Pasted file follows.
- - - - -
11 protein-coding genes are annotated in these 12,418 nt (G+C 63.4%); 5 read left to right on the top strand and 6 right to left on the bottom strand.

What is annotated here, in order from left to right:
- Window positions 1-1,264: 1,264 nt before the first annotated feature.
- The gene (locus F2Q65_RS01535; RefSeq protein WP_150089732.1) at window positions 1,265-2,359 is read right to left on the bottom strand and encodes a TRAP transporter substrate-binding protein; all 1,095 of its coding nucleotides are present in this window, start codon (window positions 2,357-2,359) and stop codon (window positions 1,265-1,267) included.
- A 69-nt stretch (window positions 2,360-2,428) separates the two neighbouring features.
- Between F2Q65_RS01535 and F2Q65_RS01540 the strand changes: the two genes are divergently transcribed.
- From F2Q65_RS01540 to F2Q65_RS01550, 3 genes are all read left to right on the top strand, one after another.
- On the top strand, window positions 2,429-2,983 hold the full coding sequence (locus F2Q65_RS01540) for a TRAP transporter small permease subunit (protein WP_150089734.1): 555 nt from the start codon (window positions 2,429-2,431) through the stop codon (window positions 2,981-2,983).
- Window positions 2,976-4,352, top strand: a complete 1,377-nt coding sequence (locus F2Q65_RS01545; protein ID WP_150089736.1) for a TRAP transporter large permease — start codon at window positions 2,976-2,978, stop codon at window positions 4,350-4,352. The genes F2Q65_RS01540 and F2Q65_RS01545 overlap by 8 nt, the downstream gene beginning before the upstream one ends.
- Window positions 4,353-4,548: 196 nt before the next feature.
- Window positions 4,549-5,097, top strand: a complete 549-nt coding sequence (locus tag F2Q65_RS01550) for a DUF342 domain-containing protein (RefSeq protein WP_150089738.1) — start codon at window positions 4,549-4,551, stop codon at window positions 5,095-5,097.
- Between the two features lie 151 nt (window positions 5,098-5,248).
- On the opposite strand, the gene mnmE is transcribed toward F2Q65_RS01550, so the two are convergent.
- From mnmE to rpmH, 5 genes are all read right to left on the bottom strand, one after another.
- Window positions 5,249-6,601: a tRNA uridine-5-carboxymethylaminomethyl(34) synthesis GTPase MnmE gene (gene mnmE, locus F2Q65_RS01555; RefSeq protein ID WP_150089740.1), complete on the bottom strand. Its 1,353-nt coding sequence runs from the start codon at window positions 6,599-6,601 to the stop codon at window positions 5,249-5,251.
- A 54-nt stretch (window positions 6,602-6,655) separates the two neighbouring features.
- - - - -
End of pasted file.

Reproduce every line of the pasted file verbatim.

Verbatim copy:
11 protein-coding genes are annotated in these 12,418 nt (G+C 63.4%); 5 read left to right on the top strand and 6 right to left on the bottom strand.

What is annotated here, in order from left to right:
- Window positions 1-1,264: 1,264 nt before the first annotated feature.
- The gene (locus F2Q65_RS01535; RefSeq protein WP_150089732.1) at window positions 1,265-2,359 is read right to left on the bottom strand and encodes a TRAP transporter substrate-binding protein; all 1,095 of its coding nucleotides are present in this window, start codon (window positions 2,357-2,359) and stop codon (window positions 1,265-1,267) included.
- A 69-nt stretch (window positions 2,360-2,428) separates the two neighbouring features.
- Between F2Q65_RS01535 and F2Q65_RS01540 the strand changes: the two genes are divergently transcribed.
- From F2Q65_RS01540 to F2Q65_RS01550, 3 genes are all read left to right on the top strand, one after another.
- On the top strand, window positions 2,429-2,983 hold the full coding sequence (locus F2Q65_RS01540) for a TRAP transporter small permease subunit (protein WP_150089734.1): 555 nt from the start codon (window positions 2,429-2,431) through the stop codon (window positions 2,981-2,983).
- Window positions 2,976-4,352, top strand: a complete 1,377-nt coding sequence (locus F2Q65_RS01545; protein ID WP_150089736.1) for a TRAP transporter large permease — start codon at window positions 2,976-2,978, stop codon at window positions 4,350-4,352. The genes F2Q65_RS01540 and F2Q65_RS01545 overlap by 8 nt, the downstream gene beginning before the upstream one ends.
- Window positions 4,353-4,548: 196 nt before the next feature.
- Window positions 4,549-5,097, top strand: a complete 549-nt coding sequence (locus tag F2Q65_RS01550) for a DUF342 domain-containing protein (RefSeq protein WP_150089738.1) — start codon at window positions 4,549-4,551, stop codon at window positions 5,095-5,097.
- Between the two features lie 151 nt (window positions 5,098-5,248).
- On the opposite strand, the gene mnmE is transcribed toward F2Q65_RS01550, so the two are convergent.
- From mnmE to rpmH, 5 genes are all read right to left on the bottom strand, one after another.
- Window positions 5,249-6,601: a tRNA uridine-5-carboxymethylaminomethyl(34) synthesis GTPase MnmE gene (gene mnmE, locus F2Q65_RS01555; RefSeq protein ID WP_150089740.1), complete on the bottom strand. Its 1,353-nt coding sequence runs from the start codon at window positions 6,599-6,601 to the stop codon at window positions 5,249-5,251.
- A 54-nt stretch (window positions 6,602-6,655) separates the two neighbouring features.